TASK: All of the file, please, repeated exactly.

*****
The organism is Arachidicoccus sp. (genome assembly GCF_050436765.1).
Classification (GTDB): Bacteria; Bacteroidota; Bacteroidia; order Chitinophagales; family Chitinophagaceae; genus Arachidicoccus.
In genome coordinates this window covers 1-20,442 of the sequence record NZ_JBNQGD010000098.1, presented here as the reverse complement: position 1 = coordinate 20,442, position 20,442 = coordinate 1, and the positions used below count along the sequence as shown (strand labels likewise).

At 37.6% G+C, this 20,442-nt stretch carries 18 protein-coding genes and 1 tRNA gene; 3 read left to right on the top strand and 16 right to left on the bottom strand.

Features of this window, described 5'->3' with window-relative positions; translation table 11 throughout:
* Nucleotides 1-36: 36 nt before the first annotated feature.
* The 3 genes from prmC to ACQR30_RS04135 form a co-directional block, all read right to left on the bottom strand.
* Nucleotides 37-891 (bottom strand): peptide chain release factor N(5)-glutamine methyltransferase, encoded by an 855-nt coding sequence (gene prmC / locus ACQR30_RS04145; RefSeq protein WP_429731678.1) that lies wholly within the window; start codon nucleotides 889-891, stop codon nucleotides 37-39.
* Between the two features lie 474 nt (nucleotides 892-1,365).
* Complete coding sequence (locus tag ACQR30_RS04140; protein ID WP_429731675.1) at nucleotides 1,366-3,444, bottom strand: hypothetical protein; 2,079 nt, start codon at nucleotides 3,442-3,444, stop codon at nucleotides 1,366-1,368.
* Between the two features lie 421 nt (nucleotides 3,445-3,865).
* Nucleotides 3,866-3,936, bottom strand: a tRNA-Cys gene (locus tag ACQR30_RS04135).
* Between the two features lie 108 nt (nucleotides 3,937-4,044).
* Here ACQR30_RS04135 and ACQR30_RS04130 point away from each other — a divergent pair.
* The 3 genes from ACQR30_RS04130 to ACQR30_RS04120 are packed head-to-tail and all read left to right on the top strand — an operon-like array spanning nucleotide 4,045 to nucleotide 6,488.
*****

The organism is Arachidicoccus sp. (genome assembly GCF_050436765.1).
Classification (GTDB): Bacteria; Bacteroidota; Bacteroidia; order Chitinophagales; family Chitinophagaceae; genus Arachidicoccus.
In genome coordinates this window covers 1-20,442 of the sequence record NZ_JBNQGD010000098.1, presented here as the reverse complement: position 1 = coordinate 20,442, position 20,442 = coordinate 1, and the positions used below count along the sequence as shown (strand labels likewise).

At 37.6% G+C, this 20,442-nt stretch carries 18 protein-coding genes and 1 tRNA gene; 3 read left to right on the top strand and 16 right to left on the bottom strand.

Features of this window, described 5'->3' with window-relative positions; translation table 11 throughout:
* Nucleotides 1-36: 36 nt before the first annotated feature.
* The 3 genes from prmC to ACQR30_RS04135 form a co-directional block, all read right to left on the bottom strand.
* Nucleotides 37-891 (bottom strand): peptide chain release factor N(5)-glutamine methyltransferase, encoded by an 855-nt coding sequence (gene prmC / locus ACQR30_RS04145; RefSeq protein WP_429731678.1) that lies wholly within the window; start codon nucleotides 889-891, stop codon nucleotides 37-39.
* Between the two features lie 474 nt (nucleotides 892-1,365).
* Complete coding sequence (locus tag ACQR30_RS04140; protein ID WP_429731675.1) at nucleotides 1,366-3,444, bottom strand: hypothetical protein; 2,079 nt, start codon at nucleotides 3,442-3,444, stop codon at nucleotides 1,366-1,368.
* Between the two features lie 421 nt (nucleotides 3,445-3,865).
* Nucleotides 3,866-3,936, bottom strand: a tRNA-Cys gene (locus tag ACQR30_RS04135).
* Between the two features lie 108 nt (nucleotides 3,937-4,044).
* Here ACQR30_RS04135 and ACQR30_RS04130 point away from each other — a divergent pair.
* The 3 genes from ACQR30_RS04130 to ACQR30_RS04120 are packed head-to-tail and all read left to right on the top strand — an operon-like array spanning nucleotide 4,045 to nucleotide 6,488.